Safety and security of person: The most basic right of all citizens is freedom of movement and association and of bodily integrity. Through you, your Excellency, we call on SADC leaders to end the continued gruesome use of rape as a weapon of war in parts of the DRC and anywhere else that this flagrant violation of human rights may occur. We also call on our leaders to end the silent wars that continue in our homes. Studies in six SADC countries show that between one in four and two in three women have experienced some form of violence over their life time. We cannot talk about human rights, safety and security, when over half the population of SADC is daily violated in this way. The Barometer shows that thanks to enlightened leadership, the levels of HIV and AIDS in the SADC region are receding. If the same political will could be shown in the fight against gender violence, we believe that SADC target of halving GBV by 2015 could be achieved!

Protecting minorities, celebrating diversity: We are blessed in this region with a diversity of peoples, races, cultures, ethnicities, persuasions, beliefs, and sexuality. The principle of equality requires that the rights of all peoples be upheld, and that diversity not only be tolerated, but also celebrated. We call on our leaders to condemn the violence perpetrated on minority groups, and to uphold the fundamental rights of all citizens.

Economic empowerment: Across the SADC region, women remain the majority of the poor, the landless, the unemployed, the dispossessed, and those whose voices are missing from economic decision-making. Over one quarter of the SADC Gender Protocol targets refer to economic empowerment. The Protocol urges women’s equal access to, and control over, all productive resources: land, credit and state tenders, among others. Zambia has made a start through a 30% quota for women in all new land allocations. This window needs to be prized open in all our countries.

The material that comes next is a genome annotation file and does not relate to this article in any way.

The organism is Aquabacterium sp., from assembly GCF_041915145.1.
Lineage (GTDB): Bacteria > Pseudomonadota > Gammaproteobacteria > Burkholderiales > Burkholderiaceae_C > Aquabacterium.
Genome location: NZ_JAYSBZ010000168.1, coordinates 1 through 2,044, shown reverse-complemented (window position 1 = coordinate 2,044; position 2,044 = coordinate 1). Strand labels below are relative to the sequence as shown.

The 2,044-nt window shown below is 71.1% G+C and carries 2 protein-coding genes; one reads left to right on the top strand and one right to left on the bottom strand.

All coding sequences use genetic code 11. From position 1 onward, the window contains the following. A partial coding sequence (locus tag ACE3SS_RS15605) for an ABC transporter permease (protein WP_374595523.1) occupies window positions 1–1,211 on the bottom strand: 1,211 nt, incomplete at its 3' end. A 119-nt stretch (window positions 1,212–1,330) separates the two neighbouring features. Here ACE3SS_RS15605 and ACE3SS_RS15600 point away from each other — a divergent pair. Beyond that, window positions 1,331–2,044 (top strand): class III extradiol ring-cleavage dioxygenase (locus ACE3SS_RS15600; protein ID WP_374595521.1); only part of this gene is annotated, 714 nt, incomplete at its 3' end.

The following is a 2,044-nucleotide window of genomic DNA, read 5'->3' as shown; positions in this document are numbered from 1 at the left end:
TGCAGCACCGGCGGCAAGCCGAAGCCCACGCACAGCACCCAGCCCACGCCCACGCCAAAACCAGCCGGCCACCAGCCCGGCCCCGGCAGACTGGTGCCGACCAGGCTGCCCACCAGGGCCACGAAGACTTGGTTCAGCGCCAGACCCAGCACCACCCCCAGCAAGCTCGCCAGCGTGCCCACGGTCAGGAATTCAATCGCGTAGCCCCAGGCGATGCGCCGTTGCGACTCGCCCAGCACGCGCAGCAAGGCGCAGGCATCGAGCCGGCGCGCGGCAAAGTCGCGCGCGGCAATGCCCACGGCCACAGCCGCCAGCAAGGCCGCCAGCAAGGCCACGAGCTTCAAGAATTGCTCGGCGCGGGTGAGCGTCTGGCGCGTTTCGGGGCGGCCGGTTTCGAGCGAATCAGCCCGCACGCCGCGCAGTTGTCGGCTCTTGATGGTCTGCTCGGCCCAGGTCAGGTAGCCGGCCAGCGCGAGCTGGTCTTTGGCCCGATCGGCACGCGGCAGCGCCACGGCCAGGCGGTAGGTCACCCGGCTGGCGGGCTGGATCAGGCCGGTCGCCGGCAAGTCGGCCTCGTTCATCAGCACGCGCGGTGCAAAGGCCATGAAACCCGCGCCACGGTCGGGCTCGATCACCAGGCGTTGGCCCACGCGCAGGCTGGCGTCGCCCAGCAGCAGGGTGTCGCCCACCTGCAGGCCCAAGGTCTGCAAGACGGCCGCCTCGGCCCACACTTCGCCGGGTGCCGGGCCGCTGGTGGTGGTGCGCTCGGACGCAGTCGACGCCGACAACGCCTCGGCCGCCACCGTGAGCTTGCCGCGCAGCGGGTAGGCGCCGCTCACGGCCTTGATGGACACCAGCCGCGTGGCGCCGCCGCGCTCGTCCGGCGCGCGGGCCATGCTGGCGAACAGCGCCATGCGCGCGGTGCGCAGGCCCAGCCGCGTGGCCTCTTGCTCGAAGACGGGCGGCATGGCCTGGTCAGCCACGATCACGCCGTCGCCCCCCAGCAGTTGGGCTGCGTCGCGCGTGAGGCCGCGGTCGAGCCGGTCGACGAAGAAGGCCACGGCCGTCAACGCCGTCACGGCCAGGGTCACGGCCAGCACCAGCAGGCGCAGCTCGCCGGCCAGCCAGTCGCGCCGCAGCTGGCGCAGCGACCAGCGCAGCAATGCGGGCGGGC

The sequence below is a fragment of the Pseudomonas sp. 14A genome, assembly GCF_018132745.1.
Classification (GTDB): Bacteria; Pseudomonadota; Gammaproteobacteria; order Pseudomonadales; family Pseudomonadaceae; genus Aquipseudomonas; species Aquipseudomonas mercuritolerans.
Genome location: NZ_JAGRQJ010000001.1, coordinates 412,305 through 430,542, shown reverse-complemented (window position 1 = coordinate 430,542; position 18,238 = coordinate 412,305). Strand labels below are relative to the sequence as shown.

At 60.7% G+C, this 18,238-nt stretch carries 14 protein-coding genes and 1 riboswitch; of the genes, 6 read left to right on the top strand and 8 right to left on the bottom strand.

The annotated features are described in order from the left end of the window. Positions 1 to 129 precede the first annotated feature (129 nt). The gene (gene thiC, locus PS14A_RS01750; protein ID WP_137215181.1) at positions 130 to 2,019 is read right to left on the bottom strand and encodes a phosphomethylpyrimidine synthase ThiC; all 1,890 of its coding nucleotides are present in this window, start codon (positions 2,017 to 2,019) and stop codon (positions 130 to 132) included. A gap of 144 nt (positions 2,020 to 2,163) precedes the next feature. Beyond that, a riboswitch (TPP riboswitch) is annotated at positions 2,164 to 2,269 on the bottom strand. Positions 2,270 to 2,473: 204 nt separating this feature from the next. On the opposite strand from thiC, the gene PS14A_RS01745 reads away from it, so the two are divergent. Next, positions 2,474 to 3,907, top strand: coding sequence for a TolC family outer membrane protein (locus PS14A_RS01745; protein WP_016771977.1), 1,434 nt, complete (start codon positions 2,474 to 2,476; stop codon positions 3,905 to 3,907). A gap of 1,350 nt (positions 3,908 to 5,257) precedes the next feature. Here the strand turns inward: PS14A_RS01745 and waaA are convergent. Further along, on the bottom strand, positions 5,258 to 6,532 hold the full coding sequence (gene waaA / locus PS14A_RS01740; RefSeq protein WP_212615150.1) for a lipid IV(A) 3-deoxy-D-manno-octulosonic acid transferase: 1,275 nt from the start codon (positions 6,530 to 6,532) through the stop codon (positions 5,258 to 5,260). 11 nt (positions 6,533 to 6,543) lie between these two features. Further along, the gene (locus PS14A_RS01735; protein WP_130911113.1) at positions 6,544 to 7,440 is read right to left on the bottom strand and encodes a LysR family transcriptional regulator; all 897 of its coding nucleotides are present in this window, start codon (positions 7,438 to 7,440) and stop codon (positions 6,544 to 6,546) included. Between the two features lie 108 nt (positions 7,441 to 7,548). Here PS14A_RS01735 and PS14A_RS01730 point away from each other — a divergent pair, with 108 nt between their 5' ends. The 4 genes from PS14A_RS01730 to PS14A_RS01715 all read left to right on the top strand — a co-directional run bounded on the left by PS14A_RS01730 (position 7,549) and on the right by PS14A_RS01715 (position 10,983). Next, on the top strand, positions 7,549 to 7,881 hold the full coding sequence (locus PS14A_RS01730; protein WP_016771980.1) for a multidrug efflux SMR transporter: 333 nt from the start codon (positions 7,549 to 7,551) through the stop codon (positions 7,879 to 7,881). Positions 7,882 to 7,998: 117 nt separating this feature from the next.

50/50 Campaign: Across the SADC region women constitute one in four decision makers in public life; much lower in the judiciary, media and private sector. We have ten elections before the end of 2015, including in Malawi. For the first time since 2005, Malawi will have local elections in 2014: the heart of daily decision-making. All the evidence in the region shows that countries that have succeeded in increasing women’s representation in decision-making have done so through a combination of quotas and electoral systems. The 50/50 campaign must go beyond hollow slogans. Urgent and special measures are required to deliver on this target! We ask you to shine the torch for this campaign!

Implementation: SADC governments have been quick to ratify but slow to implement the SADC Gender Protocol that encompasses all continental and regional commitments to gender equality. We commend Malawi for updating its gender policy and urge you to incorporate the SADC Gender Protocol targets in this and the national gender action plan. Four SADC countries have made headway in this area: all 15 must do so before 2015!

An addendum on gender and climate change: Finally, your Excellency, we seek your leadership in advocating for an Addendum to the SADC Gender Protocol on Climate Change and Sustainable Development, sadly lacking and sorely needed given the differential impact of weather patterns on men and women. We are aware that gender is being mainstreamed in the draft SADC Protocol on Climate Change. We welcome this. But we also believe that this issue must be reflected in the Gender protocol, one of the best known and most widely canvassed of the SADC Protocols. Cross referencing is vital in this case.

2015: With your leadership, and that of all SADC leaders, yes we can, and yes we must!

Zikomo kwambili!

For further information please contact Lucia Makamure on  27 71  035 8896  or Daud Kayisi on 00  265  88  269 7256